Leave it to TMZ to get a video of Supreme Court Justice Ruth Bader Ginsburg at Reagan Airport.
Ginsburg had security around her and was wearing a scarf around her hair.
One security guard was leading her through the airport as the TMZ reporter shouted questions at her.
Ginsburg returned to the Supreme Court today for oral arguments after flying into Reagan airport on Monday.
The activist judge (see below) has reportedly been recovering from surgery in December and hasn’t been seen until recently.
Ginsburg has been an acivist judge on the Supreme Court and is determined to stay on the court to the end. Some of her biased comments are below:
Supreme Court Justice Ruth Bader Ginsburg told an Egyptian TV station in 2012 that she would not recommend using the U.S. Constitution as a model for writing a modern-day constitution
Supreme Court Justice Ruth Bader Ginsburg told an Egyptian TV station in 2012 that she would not recommend using the U.S. Constitution as a model for writing a modern-day constitution. pic.twitter.com/QxSIMoIMDA
— Ryan Saavedra (@RealSaavedra) July 9, 2018
“WELL, SOME THINGS I’D LIKE TO CHANGE, ONE IS THE ELECTORAL COLLEGE” – RBG
Supreme Court Justice Ruth Bader Ginsburg got the crowd worked up when during a speech at Stanford University she said she’d support the abolition of the Electoral College. She was asked which constitutional provisions should “evolve with the society”:
“Well, some things I would like to change, one is the electoral college,” she said, to rapturous applause. “But that would require a constitutional amendment. Amending our constitution is powerfully hard to do, as I know from the struggle for the Equal Rights Amendment, which fell three state shy [of passage].
So much for the SCOTUS being apolitical…Check out her comments on equality for women. It’s like she’s time traveled back to the 50’s. What is the deal with these women that think we’re still in the dark ages!
The remark is at the 1:37 mark:
GINSBURG EXPRESSES “HOPE” IN ANTI-TRUMP PROTESTERS:
Supreme Court Justice Ruth Bader-Ginsburg didn’t conceal her disgust in the current political climate with Donald Trump as our President. She was quick however to say how the anti-Trump protesters (without actually naming them) give her “hope”. Many believed that she was considering retirement after she was caught sleeping during President Obama’s SOTU speech 2 years ago. She later blamed her “snooze-fest” on wine that she consumed before the address:
Speaking to BBC Newsnight in a rare interview, Justice Ginsburg reiterated the importance of the free press.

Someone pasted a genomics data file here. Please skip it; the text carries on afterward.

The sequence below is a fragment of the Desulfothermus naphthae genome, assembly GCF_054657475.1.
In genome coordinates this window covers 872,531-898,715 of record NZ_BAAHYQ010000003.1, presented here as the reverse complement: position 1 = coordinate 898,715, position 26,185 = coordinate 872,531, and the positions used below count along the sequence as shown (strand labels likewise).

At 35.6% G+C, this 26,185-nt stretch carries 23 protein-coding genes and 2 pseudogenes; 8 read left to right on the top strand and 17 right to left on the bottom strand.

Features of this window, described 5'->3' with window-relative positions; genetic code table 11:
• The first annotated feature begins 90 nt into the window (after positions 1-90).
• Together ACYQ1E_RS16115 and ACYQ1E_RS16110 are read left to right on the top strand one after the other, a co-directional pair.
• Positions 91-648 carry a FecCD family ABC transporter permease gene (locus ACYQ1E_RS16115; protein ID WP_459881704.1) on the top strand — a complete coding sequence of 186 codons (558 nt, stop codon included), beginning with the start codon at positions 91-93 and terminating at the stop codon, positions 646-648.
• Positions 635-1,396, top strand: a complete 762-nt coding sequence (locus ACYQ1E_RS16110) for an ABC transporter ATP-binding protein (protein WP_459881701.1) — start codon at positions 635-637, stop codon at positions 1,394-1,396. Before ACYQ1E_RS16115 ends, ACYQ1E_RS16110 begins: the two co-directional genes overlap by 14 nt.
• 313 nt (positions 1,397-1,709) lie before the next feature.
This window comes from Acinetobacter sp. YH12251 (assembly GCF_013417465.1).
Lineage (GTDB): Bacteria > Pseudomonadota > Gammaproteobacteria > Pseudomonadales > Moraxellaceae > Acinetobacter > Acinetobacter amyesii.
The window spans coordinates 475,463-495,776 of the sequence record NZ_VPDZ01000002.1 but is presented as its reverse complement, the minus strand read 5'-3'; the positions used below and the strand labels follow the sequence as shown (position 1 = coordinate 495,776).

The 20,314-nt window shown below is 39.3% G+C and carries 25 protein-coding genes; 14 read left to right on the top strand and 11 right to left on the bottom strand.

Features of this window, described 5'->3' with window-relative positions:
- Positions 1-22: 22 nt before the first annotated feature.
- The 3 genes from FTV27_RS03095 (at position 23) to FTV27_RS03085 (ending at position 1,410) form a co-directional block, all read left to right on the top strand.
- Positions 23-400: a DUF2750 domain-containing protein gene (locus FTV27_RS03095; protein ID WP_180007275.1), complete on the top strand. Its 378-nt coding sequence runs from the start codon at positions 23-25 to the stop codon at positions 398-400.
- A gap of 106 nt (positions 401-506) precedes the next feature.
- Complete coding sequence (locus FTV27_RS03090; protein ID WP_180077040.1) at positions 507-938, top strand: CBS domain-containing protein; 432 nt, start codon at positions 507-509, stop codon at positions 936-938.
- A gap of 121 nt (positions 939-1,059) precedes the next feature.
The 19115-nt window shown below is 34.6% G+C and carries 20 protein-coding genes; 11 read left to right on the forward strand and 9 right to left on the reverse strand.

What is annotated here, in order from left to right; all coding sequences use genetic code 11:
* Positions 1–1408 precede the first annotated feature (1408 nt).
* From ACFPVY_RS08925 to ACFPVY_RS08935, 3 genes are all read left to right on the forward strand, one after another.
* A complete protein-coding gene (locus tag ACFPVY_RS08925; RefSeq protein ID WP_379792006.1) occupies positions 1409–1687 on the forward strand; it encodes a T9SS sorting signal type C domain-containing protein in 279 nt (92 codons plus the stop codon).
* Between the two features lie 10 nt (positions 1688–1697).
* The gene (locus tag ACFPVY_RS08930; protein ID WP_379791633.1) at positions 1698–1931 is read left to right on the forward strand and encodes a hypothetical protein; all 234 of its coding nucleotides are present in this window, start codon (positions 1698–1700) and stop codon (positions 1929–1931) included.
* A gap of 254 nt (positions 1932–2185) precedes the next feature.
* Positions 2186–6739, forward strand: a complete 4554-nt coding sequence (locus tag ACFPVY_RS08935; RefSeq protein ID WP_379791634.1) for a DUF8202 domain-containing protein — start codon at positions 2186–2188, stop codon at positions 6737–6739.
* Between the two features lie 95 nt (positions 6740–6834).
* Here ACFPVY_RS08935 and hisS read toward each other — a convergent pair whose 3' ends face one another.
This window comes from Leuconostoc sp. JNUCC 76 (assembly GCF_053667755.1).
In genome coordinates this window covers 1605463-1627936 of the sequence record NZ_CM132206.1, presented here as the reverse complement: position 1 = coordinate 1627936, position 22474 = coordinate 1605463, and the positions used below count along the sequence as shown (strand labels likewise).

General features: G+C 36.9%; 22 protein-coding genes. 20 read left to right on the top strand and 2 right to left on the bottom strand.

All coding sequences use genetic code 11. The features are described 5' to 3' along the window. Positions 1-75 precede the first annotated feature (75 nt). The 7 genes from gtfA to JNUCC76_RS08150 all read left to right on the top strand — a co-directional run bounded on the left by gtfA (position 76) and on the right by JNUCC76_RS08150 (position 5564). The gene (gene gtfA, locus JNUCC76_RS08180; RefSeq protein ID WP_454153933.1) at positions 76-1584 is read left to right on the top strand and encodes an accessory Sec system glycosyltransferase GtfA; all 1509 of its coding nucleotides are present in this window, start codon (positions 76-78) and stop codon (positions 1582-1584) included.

“I read the Washington Post and the New York Times every day, and I think that the reporters are trying to tell the public the way things are,” she said.
Justice Ginsburg was nominated by Bill Clinton and is regarded as a liberal.
Justice Ginsburg was careful to avoid commenting directly on Donald Trump’s presidency.
Before the election, in July 2016, Justice Ginsburg criticised Donald Trump – calling him “a faker”. She later said she regretted making the comments.
“Think of what the press has done in the United States,” she said citing the Watergate scandal. “That story might never have come out if we didn’t have the free press that we do.”
Asked about the rise of the so-called “post truth world”, Justice Ginsburg said: “I am optimistic in the long run. A great man once said that the true symbol of the United States is not the bald eagle. It is the pendulum.
“And when the pendulum swings too far in one direction it will go back.
“Some terrible things have happened in the United States but one can only hope that we learn from those bad things.”
Justice Ginsburg said she was encouraged by the Women’s March, which saw millions in the US and around the world take part in anti-Trump protests.
“I’ve never seen such a demonstration – both the numbers and the rapport of the people in that crowd. There was no violence, it was orderly. So yes, we are not experiencing the best times but there is there is reason to hope that that we will see a better day.”
Justice Ginsburg has been on the Supreme Court since 1993 and – at 83 years-old – is the oldest serving member.
Asked how much longer she would stay in post, she said: “At my age you have to take it year by year. I know I’m OK. What will be next year?”
She added: “I’m hopeful however, because my most senior colleague the one who most recently retired, Justice John Paul Stevens, stepped down at age 90. So I have a way to go.” – BBC
New York Times 2005: “Justice Ruth Bader Ginsburg of the Supreme Court embraced the practice of consulting foreign legal decisions…rejecting the argument from conservatives that United States law should not take international thinking into account.”